KU-Texas Tech women's box score ( .PDF )
First, the Kansas University women’s basketball team’s double-digit cushion had dwindled to only a few points. Then, the once comfortable lead was gone altogether.
And as the buzzer sounded on Saturday’s 61-57 loss to Texas Tech at Allen Fieldhouse, the Jayhawks could do little more than sulk off the court and wonder how it all slipped away.
“When they turned up the heat, we got soft,” coach Bonnie Henrickson said. “Your margin for error in this league is that small.”
There were some missed KU free throws (nine), and turnovers (14), but the game truly got away in the second half, where TTU got layup after easy layup while KU couldn’t muster any quality looks of its own, going the final 5:15 without scoring a point.
“It does happen fast,” said junior forward Aishah Sutherland, who led KU with 17 points. “It’s like a blink of an eye.”
The Jayhawks took a 34-25 lead to the locker room on the strength of a 17-2 run, but were it not for 13 offensive rebounds for the Red Raiders, who shot only 29 percent in the half, the lead could have been even greater.
That aside, KU surged out of the break and extended its lead to as many as 15 before TTU began to chip away.
“They spread us out and played us one-on-one,” Henrickson said. “A large part of post defense is ball pressure, and we didn’t pressure the ball and gave up clean looks inside.”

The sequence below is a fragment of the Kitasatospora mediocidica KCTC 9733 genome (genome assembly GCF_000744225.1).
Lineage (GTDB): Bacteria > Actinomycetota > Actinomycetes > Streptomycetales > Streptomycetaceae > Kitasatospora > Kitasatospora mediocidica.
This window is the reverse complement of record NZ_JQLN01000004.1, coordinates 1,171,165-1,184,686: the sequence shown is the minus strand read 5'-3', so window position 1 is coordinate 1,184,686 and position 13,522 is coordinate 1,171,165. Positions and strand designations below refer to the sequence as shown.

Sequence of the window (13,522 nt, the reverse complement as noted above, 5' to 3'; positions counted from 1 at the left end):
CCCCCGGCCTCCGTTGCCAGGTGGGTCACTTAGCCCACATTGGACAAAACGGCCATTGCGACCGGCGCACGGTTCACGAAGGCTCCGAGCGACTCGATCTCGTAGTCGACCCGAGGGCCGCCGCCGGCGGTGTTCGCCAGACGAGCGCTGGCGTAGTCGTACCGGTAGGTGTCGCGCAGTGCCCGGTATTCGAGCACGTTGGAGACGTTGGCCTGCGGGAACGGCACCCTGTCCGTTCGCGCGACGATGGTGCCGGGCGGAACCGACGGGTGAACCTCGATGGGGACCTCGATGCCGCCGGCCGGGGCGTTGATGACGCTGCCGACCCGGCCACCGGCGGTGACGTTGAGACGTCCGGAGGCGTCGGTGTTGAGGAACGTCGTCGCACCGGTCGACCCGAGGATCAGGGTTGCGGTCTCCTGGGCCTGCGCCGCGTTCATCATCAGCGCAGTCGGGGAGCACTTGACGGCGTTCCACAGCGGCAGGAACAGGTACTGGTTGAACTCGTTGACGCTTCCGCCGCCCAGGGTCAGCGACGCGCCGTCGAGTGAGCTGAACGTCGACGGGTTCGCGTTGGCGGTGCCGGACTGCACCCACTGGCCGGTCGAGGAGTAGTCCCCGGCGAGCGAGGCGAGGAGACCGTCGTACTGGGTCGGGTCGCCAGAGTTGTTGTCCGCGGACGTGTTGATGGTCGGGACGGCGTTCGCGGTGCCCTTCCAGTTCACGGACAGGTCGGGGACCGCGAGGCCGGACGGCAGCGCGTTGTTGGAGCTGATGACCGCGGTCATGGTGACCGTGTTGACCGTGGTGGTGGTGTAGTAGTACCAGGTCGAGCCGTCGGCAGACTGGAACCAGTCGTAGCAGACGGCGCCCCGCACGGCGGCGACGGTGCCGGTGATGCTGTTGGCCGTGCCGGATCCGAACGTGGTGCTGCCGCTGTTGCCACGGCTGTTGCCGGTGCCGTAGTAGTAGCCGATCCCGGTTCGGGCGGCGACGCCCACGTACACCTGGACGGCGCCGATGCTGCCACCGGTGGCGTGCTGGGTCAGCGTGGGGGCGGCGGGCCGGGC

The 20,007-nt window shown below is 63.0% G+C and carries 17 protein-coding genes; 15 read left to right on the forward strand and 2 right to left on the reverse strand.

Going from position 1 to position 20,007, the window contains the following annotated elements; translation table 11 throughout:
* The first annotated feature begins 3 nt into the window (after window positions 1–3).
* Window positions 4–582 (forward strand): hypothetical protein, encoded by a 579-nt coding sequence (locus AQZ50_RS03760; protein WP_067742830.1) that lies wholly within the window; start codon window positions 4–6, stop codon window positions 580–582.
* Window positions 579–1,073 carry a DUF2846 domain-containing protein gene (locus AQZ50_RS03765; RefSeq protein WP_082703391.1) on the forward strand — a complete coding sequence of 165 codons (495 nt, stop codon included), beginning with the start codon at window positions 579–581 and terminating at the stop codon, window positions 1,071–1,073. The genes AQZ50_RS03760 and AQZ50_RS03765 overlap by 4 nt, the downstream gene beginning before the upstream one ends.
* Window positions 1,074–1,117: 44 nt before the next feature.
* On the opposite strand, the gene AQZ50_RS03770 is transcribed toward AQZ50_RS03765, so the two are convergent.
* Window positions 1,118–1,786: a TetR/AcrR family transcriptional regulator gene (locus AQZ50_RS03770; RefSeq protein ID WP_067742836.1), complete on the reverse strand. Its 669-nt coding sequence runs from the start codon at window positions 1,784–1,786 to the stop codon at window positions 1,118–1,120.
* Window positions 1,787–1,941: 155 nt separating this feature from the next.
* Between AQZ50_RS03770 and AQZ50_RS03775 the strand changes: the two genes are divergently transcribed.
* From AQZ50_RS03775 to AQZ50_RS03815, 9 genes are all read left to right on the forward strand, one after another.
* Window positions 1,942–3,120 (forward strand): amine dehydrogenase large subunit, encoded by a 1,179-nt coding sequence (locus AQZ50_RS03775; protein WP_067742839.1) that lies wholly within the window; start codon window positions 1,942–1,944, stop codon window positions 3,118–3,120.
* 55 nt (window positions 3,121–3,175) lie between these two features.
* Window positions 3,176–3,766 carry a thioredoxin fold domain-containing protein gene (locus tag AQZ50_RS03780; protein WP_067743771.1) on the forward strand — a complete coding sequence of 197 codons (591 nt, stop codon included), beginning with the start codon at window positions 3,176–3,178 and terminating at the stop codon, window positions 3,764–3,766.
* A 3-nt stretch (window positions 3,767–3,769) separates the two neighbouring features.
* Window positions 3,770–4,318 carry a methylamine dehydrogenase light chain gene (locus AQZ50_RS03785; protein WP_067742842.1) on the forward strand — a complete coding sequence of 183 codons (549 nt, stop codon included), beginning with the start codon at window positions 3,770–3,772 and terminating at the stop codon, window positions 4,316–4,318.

Sophomore Carolyn Davis, who notched her third straight double-double with 11 points and 13 rebounds, rarely received any touches late inside as the Jayhawks settled for contested jumpers, while the Red Raiders continued to get close looks at the basket.
“We just laid back and thought everything would come easy,” Sutherland said.
Kierra Mallard (15 points, 11 rebounds) and Teena Wickett (15 points) led the charge, and a layup with 19.7 seconds remaining put TTU on top for good.
One tough Big 12 loss isn’t enough to derail the Jayhawks’ plan of reaching the NCAA Tournament. But against Texas Tech, a team whose conference record over the past three seasons is identical to KU’s, the Jayhawks clearly let one slip away.
“It’s going to hurt down the road,” Davis said. “We’re going to look back and be upset because we didn’t win this game. But I also think there’s a lot to learn from this. I think that that’s where we have to grow as a team. And mature, and be able to put somebody away.”